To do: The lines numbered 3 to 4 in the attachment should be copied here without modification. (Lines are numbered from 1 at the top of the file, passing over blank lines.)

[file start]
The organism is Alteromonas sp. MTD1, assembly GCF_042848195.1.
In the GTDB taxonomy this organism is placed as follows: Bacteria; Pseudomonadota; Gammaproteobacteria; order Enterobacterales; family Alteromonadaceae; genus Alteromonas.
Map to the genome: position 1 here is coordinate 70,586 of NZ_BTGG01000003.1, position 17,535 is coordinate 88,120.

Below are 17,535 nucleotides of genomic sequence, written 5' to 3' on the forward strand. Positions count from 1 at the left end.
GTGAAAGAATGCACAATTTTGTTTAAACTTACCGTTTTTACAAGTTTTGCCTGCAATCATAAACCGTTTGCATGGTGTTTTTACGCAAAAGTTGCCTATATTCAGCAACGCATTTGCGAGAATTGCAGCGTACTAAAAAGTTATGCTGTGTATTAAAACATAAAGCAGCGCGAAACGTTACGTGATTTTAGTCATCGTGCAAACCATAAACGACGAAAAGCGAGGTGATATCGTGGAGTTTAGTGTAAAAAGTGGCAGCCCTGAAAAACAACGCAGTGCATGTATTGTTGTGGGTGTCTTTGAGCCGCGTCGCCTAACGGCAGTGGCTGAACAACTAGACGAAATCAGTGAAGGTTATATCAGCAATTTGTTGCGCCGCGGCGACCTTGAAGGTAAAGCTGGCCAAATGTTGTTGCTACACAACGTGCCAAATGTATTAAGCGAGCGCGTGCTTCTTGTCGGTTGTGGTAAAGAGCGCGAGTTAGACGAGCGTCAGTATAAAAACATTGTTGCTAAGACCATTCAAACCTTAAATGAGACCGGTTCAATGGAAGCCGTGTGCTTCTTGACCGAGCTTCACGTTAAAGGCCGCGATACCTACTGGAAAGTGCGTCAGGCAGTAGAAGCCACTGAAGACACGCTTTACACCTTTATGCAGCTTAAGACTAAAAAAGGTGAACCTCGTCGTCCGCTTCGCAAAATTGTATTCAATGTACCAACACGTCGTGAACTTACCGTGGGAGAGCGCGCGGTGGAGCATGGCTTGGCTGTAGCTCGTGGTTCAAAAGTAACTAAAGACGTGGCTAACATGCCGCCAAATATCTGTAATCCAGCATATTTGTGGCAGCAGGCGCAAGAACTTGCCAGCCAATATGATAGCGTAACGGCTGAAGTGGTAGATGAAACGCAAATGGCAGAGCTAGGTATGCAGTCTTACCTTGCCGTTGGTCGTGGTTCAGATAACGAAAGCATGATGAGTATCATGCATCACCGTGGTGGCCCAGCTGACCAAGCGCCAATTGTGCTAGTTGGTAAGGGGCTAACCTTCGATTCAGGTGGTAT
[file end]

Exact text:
Map to the genome: position 1 here is coordinate 70,586 of NZ_BTGG01000003.1, position 17,535 is coordinate 88,120.

Below are 17,535 nucleotides of genomic sequence, written 5' to 3' on the forward strand. Positions count from 1 at the left end.